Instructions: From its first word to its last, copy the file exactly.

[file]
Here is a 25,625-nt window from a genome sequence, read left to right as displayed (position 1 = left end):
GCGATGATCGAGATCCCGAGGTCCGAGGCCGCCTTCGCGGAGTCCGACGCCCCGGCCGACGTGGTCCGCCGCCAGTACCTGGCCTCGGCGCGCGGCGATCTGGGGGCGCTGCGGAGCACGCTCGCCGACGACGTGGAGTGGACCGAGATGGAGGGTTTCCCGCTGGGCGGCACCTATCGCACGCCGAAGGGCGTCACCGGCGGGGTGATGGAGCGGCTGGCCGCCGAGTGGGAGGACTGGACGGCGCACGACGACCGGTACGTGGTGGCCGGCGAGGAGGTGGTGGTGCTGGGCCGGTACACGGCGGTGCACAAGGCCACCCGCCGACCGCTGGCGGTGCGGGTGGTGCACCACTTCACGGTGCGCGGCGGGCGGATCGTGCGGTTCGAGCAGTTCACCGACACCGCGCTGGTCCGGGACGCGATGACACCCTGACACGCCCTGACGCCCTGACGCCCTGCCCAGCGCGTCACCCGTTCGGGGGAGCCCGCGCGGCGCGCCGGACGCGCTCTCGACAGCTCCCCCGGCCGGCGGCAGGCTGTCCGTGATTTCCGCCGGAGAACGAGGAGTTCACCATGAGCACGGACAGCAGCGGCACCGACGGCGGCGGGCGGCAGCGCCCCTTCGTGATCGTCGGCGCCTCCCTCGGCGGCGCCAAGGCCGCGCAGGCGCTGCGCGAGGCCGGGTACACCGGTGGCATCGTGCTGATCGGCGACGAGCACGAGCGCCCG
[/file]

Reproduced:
Here is a 25,625-nt window from a genome sequence, read left to right as displayed (position 1 = left end):
GCGATGATCGAGATCCCGAGGTCCGAGGCCGCCTTCGCGGAGTCCGACGCCCCGGCCGACGTGGTCCGCCGCCAGTACCTGGCCTCGGCGCGCGGCGATCTGGGGGCGCTGCGGAGCACGCTCGCCGACGACGTGGAGTGGACCGAGATGGAGGGTTTCCCGCTGGGCGGCACCTATCGCACGCCGAAGGGCGTCACCGGCGGGGTGATGGAGCGGCTGGCCGCCGAGTGGGAGGACTGGACGGCGCACGACGACCGGTACGTGGTGGCCGGCGAGGAGGTGGTGGTGCTGGGCCGGTACACGGCGGTGCACAAGGCCACCCGCCGACCGCTGGCGGTGCGGGTGGTGCACCACTTCACGGTGCGCGGCGGGCGGATCGTGCGGTTCGAGCAGTTCACCGACACCGCGCTGGTCCGGGACGCGATGACACCCTGACACGCCCTGACGCCCTGACGCCCTGCCCAGCGCGTCACCCGTTCGGGGGAGCCCGCGCGGCGCGCCGGACGCGCTCTCGACAGCTCCCCCGGCCGGCGGCAGGCTGTCCGTGATTTCCGCCGGAGAACGAGGAGTTCACCATGAGCACGGACAGCAGCGGCACCGACGGCGGCGGGCGGCAGCGCCCCTTCGTGATCGTCGGCGCCTCCCTCGGCGGCGCCAAGGCCGCGCAGGCGCTGCGCGAGGCCGGGTACACCGGTGGCATCGTGCTGATCGGCGACGAGCACGAGCGCCCG